Mr. Market Strikes Back

    | May 9, 2022

    Telemus Weekly Market Review May 2nd - May 6th, 2022

    In his 1987 annual letter for Berkshire Hathaway, Warren Buffett talks about Benjamin Graham, the father of value investing, describing an imaginary figure Mr. Market. Mr. Market was an unfortunate individual with incurable emotional problems where at times he feels euphoric and at others depressed¹. The price he is willing to offer for shares of stock depends on his feeling that day. This past week served as a reminder that Mr. Market remains alive and well. On Wednesday the S&P 500 jumped 3.0% following the Federal Reserve’s announcement that it was raising the federal funds rate by a half a percent. Come Thursday, Mr. Market went from overjoyed to dejected with the S&P 500 reversing course and dropping -3.6%.

    All told the S&P 500 was down a tepid -0.2% for the week. You wouldn’t know that by reading the financial news as the commentary centered around challenging market conditions. Clearly there is more volatility in the market, which for those watching the market minute-by-minute or day-by-day may play with one’s emotions. However, we believe it prudent to expect an environment with a transitioning economy, rising interest rates, and less near-term clarity to be one where there is more volatility.

    As expected, the week’s focal point was the Federal Reserve’s meeting where they decided to raise interest rates (the federal funds rate) by a half a percentage point and indicated they would likely do so again at their June and July meetings. In addition, they outlined plans beginning in June to let $47.5 billion worth of bonds mature off its balance sheet each month and then increase that cadence to $95 billion a month in September. Some market participants had been expecting the Fed to raise interest rates by three quarters of a percent, which Fed Chair Powell commented wasn’t even discussed. This fact was initially cheered by investors with Wednesday’s rally although that view quickly faded into Thursday’s session.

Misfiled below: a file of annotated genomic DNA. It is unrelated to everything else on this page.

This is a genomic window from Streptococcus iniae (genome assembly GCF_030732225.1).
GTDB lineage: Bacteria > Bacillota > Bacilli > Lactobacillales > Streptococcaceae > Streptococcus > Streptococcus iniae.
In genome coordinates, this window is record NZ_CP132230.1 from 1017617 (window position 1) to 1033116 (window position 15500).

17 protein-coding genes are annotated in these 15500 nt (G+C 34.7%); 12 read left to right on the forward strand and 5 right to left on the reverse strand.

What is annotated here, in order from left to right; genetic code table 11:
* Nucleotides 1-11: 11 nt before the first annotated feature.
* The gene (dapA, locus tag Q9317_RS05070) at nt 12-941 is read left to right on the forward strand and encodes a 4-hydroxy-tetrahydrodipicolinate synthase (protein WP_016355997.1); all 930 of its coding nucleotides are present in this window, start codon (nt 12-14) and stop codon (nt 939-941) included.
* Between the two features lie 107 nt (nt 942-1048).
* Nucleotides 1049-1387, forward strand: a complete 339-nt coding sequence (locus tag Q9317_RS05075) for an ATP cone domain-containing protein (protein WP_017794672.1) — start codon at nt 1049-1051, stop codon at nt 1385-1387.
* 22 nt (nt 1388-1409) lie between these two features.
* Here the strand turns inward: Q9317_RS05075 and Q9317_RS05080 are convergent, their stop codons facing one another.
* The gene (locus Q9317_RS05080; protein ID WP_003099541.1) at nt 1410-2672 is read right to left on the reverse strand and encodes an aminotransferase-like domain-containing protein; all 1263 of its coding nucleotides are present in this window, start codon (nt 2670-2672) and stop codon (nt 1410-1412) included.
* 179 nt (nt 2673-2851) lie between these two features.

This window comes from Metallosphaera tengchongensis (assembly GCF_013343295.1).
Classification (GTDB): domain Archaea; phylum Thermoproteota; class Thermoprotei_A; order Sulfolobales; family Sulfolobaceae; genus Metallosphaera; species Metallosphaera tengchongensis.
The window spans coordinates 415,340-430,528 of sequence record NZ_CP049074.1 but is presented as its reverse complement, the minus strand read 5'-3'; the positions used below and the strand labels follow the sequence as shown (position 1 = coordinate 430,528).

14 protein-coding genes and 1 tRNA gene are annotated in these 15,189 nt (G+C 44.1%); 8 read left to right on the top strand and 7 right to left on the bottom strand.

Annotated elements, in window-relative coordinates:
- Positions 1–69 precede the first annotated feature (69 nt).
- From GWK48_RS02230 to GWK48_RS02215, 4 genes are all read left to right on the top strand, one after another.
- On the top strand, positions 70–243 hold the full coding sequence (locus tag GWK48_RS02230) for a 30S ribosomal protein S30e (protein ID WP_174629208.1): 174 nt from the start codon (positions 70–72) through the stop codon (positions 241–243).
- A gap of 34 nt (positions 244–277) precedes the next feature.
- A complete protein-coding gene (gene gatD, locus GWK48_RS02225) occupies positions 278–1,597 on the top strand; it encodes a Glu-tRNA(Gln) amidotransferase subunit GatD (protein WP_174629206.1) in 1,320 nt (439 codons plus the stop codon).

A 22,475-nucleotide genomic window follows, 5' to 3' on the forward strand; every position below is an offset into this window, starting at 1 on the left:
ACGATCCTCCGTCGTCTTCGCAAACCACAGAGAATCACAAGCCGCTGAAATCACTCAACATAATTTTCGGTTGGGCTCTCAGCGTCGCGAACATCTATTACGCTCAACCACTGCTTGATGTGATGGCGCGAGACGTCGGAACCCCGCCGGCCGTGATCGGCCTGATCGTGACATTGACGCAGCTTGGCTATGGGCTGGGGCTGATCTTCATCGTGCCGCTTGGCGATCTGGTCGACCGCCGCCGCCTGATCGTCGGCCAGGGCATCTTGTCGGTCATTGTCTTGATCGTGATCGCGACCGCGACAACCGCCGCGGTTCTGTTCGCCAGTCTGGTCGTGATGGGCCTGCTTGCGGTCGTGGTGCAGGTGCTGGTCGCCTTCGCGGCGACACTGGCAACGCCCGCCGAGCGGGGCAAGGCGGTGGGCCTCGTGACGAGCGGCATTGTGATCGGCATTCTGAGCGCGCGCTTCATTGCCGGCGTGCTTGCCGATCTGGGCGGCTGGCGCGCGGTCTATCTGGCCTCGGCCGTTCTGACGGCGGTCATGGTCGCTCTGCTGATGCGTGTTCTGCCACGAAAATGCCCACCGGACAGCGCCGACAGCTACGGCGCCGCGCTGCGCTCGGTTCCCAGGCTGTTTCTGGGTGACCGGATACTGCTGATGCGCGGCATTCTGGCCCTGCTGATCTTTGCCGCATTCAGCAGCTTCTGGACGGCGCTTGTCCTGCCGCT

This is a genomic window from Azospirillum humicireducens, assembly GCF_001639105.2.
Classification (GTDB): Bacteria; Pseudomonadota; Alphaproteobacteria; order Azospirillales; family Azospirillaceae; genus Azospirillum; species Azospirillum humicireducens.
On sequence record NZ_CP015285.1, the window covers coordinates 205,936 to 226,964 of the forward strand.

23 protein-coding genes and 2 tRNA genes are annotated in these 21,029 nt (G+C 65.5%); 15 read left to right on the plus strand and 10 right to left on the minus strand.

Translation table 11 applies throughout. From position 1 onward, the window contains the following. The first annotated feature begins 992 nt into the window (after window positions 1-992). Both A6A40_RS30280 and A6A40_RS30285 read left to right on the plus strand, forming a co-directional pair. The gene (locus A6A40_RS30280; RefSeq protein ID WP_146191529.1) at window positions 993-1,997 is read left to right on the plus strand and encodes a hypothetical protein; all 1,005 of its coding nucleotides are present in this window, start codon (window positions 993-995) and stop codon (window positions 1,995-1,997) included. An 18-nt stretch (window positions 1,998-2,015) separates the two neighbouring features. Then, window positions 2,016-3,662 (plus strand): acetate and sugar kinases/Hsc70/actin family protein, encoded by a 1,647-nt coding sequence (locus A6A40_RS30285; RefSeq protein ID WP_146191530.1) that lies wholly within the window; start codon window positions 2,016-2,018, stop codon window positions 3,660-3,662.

What the Federal Reserve did on Wednesday was lay out a course of action that will take them into September. They set a preset course for half percent rate hikes at the next two meetings and the start of a plan to reduce the size of their balance sheet that is effectively on autopilot. Any one month’s inflation report will have some element of noise, but they now have the luxury of being patient and seeing if there is progress over the course of the next four months on inflation before deciding how aggressive they need to be in September. From an investment perspective, this adds some stability and predictability, at least for the short-term.

    Even though the Fed’s actions were anything but expected, the markets have accepted the reality with another round of selling pressure for stocks and bonds. Markets that are both falling and volatile can test one’s ability to focus on why they are invested, which is often for a long-term financial objective. First, we must put into context that in four of the last five years equities, as evidenced by the S&P 500, have experienced returns that were nearly 20% or more. Thus, this pace of appreciation can’t continue forever, and a pullback is not to be unexpected in light of changing monetary policy and an economy that inevitability has to cool to some degree. A reset in stock valuations has the potential to create more enduring return potential over the long-term. Among bonds, the prospect of being able to reinvest maturities at higher rates will produce notably higher income over time and provide some added support should interest rates continue to trend higher.